Sitting here cogitating on the topic of singing in worship again. My good friend Joel Porter commented on my post highlighting a couple of quotes by Dietrich Bonhoeffer, and he made some valid points. I hold my original position that the corporate worship assembly is not the place to introduce the concept of professional or quasi-professional singing, or any other type of artistic demonstration, for that matter. But still, iron sharpens iron and Joel’s comment inspired me to process my thoughts just a little more.
It occurred to me that in all of our discussions about music in worship (instrumental, praise team, acapella, etc) that we have the cart way out in front of the horse. Maybe so far in front of the horse that the traces don’t even reach. What follows might be a little “stream of consciousness” writing, but bear with me for a few moments.
It seems to me that so much of our debate on the format of worship is focused entirely upon our own estimation of that worship, and then we judge it (favorably or unfavorably) as if we were on God’s throne. Songs that evoke strong emotions are lauded and whether they are performed by a congregation or a soloist the comment is the same – “I was moved to tears,” or “it was just a mountain top feeling.” Thus, because we have such an emotion, the song and the event in which the song was performed had to be a worshipful experience. Likewise, if a particular song repulsed us there could not possibly be anything valuable in the song, because we either felt nothing, or actually felt a negative response.
Do you see the thread? If the song evoked positive emotion then it was worship. If it evoked no emotion or a negative emotion then there was no worship.
The same is true of instrumental music. Many claim that an instrument adds so much to worship because it makes the music portion sound so much better. Others, and I have to include myself in this group, recoil against the use of instruments because far from enriching the music of the worship I feel it actually detracts and diminishes the purpose of the worship assembly (and yes, I also have other reasons I reject the use of instruments in worship). Once again, do you see the common denominator?
Enter my thoughts about the biblical psalms and other recorded examples of Jewish and early Christian worship. Did they use song to create a worshipful experience, or were the psalms and other recorded hymns the result of a worship experience that was then put to paper? To me the question may not solve the issue, but it certainly clarifies it.
If the psalms and hymns were written as a result of a tragic, or a prayerful or an ecstatic experience that has volumes to say about our worship. I suddenly realized that all too often we use our songs and hymns to create a worship experience in our hearts, when we should be communicating to God the worship experiences that we have had all week long. If we use our songs as a tool to create a worshipful experience we are in effect saying that our emotions are the final arbiter of the worship experience. Anything that we can use to manipulate that emotional response becomes fair game. We can use maudlin lyrics. We can use throbbing tunes. We can use special effects (solos, leads for certain registers, etc.) If we as humans set the goal, then anything we as humans can use to hit that goal becomes a legitimate tool for worship.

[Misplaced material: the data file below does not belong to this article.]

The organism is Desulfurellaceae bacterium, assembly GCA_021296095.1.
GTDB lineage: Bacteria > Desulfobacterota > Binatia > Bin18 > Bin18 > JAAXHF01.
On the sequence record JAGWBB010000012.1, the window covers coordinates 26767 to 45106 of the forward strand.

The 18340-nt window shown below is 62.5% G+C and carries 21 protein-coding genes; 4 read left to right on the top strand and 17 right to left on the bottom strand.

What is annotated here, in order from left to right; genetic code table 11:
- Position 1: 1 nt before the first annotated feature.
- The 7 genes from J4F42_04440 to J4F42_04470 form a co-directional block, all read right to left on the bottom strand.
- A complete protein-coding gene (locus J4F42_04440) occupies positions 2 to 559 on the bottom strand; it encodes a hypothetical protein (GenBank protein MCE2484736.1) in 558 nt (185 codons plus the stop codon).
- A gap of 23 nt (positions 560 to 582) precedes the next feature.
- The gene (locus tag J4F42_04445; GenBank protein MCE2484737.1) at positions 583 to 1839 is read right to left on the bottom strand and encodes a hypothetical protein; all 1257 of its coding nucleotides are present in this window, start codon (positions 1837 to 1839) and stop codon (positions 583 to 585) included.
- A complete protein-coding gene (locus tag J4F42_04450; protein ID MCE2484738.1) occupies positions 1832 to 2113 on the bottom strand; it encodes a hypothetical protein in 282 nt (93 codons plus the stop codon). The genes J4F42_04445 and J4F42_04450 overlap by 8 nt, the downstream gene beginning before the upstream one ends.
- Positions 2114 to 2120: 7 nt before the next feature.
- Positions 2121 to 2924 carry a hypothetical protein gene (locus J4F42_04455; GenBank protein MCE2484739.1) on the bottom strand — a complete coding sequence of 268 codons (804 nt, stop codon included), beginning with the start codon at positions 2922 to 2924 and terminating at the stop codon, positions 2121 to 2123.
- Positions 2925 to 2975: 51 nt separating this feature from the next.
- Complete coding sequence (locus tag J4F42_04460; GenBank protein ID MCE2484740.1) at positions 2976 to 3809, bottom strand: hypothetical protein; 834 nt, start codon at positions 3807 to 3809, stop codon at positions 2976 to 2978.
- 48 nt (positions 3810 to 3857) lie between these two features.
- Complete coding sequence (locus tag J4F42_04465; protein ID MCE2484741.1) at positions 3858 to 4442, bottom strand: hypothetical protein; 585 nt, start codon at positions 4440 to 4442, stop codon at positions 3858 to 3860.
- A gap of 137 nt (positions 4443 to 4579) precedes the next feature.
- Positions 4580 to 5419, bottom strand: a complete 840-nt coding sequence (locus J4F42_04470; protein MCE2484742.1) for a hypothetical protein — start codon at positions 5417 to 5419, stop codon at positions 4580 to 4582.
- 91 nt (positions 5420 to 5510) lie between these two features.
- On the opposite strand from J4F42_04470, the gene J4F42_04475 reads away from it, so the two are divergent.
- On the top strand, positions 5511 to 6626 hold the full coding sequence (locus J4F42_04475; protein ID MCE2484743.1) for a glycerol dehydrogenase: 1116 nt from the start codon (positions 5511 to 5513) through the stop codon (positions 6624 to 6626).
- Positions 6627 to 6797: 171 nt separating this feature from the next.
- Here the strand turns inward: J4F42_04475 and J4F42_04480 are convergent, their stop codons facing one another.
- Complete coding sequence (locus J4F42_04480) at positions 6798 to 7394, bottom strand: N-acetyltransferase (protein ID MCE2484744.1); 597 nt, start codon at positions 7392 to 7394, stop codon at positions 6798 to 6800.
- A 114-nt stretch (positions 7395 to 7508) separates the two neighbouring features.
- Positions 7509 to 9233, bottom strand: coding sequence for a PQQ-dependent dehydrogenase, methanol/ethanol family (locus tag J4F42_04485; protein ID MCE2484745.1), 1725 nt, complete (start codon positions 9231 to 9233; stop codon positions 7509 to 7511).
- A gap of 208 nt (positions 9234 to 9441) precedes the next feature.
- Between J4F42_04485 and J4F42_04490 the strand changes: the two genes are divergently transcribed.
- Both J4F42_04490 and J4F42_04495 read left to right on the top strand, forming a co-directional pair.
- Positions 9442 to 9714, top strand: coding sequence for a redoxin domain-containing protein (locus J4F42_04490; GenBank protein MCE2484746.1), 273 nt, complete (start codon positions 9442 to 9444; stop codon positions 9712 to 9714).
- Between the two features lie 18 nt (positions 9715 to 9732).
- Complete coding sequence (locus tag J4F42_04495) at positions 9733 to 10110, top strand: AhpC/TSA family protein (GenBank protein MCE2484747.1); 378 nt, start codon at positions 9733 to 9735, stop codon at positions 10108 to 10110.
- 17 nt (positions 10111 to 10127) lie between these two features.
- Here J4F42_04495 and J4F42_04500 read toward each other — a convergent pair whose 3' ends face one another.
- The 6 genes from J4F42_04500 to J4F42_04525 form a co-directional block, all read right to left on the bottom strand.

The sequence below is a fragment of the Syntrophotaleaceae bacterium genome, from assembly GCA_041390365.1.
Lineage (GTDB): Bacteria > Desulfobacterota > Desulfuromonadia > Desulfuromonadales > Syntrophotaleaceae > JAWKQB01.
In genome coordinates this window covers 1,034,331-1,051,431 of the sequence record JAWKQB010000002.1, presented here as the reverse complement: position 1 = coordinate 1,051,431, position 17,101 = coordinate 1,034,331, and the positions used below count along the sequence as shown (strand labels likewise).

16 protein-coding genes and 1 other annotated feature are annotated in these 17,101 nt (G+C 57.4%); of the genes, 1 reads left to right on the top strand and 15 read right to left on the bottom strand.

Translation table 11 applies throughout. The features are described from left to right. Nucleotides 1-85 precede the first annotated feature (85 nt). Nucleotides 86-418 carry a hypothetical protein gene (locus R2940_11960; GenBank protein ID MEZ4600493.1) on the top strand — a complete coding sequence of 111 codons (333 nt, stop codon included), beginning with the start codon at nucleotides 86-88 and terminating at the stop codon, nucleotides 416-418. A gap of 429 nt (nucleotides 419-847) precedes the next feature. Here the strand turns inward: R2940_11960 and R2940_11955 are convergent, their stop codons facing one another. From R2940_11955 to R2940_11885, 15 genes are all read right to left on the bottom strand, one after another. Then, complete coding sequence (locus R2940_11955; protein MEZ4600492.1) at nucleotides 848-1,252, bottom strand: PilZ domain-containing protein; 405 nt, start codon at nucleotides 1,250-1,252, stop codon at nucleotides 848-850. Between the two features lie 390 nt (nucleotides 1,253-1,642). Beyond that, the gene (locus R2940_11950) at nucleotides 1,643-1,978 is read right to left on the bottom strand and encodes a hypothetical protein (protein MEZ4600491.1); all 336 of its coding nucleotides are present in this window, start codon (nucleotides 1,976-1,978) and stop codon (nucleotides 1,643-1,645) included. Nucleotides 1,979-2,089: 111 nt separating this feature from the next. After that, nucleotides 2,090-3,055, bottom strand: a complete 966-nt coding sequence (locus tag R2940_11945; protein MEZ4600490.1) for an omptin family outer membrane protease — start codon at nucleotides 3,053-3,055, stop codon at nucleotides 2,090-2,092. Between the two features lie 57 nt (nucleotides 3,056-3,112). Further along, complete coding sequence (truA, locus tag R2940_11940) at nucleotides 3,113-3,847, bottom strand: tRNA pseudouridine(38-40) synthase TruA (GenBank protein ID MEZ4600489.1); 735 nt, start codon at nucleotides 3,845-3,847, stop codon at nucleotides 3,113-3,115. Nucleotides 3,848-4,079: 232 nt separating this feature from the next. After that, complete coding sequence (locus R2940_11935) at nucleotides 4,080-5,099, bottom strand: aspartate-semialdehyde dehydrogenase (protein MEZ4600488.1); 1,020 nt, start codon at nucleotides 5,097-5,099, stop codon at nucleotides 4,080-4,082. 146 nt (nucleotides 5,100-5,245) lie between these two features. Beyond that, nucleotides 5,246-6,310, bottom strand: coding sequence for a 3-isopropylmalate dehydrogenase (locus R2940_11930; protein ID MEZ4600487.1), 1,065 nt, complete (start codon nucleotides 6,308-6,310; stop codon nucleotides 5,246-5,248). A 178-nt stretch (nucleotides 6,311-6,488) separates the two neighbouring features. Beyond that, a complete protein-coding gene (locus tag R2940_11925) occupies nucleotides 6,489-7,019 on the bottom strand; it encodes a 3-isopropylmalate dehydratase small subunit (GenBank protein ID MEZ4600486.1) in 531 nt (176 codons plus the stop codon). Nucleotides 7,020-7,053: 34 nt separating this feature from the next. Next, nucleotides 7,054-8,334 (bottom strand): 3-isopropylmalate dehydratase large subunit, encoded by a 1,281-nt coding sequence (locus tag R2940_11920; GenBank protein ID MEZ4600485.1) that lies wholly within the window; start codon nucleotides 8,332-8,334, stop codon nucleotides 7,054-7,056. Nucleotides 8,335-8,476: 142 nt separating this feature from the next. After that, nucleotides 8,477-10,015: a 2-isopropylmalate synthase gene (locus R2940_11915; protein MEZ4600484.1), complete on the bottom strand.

Except, our emotions are not the final arbiter. Whether we feel ecstatic, sad, joyful, remorseful or any other emotion is utterly meaningless if our gift is an offering to God. The result might be sadness or joy or relief, but that is not the gift itself. The gift is the worship, the emotion is the result.
At what point was the ancient Israelite sacrifice actually considered worship? Was it when the carcass of the animal was burned? Was it when the throat of the animal was cut? Was it when the animal was being led up to the altar? Or was it when the farmer or shepherd walked out to his field, looked over his group of yearling sheep or bulls and selected the best, most fit animal for the offering? The actual sacrifice took place when the farmer removed that prize animal from the lot and he knew he would not have its services to strengthen his flock. Then, as he watched that animal die he could make the connection (or not) to his relationship with God. Was it a fellowship offering, a sin offering, a thank offering? The sacrifice came first – the emotion could only come as a result of the sacrifice.
You see, we teach that our songs and prayers and sermons and fellowship are all “worship.” We go to extravagant lengths to make the “worship” meaningful. But, if we have not prepared the gift long before we arrive, all we are doing is manipulating our fickle human emotions with gimmicks, whether we use instruments, praise teams OR simple acapella singing.
I am still working and processing this question in my mind. But I have hit upon a new direction for my future thoughts. I do not want my offering in the corporate assembly to be manipulated by cheap tricks. I want to bring God the best of my possessions, and that includes songs and hymns. But that process begins on Monday and will only be final on Sunday as I share with God what I have experienced through the week. That includes joy, sadness, questions, fears, doubts, repentance, and thankfulness.
Sorry for the rambling nature of this post. I am simply an apprentice in the journey toward spiritual maturity. I appreciate your thoughts as we walk the path together.